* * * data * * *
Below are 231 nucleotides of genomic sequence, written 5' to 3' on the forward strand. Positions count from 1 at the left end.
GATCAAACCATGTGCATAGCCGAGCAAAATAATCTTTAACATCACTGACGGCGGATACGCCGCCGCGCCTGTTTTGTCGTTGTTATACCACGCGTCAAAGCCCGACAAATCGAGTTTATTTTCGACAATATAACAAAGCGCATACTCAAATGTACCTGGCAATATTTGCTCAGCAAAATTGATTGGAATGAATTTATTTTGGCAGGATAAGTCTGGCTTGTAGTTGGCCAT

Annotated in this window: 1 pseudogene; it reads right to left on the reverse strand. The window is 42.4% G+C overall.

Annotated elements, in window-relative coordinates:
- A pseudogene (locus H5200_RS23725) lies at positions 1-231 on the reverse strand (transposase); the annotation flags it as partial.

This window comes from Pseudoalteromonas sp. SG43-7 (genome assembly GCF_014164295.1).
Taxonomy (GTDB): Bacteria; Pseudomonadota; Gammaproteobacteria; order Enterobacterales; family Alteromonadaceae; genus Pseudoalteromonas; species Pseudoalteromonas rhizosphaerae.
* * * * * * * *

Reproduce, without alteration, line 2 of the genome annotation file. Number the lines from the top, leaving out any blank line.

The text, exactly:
GATCAAACCATGTGCATAGCCGAGCAAAATAATCTTTAACATCACTGACGGCGGATACGCCGCCGCGCCTGTTTTGTCGTTGTTATACCACGCGTCAAAGCCCGACAAATCGAGTTTATTTTCGACAATATAACAAAGCGCATACTCAAATGTACCTGGCAATATTTGCTCAGCAAAATTGATTGGAATGAATTTATTTTGGCAGGATAAGTCTGGCTTGTAGTTGGCCAT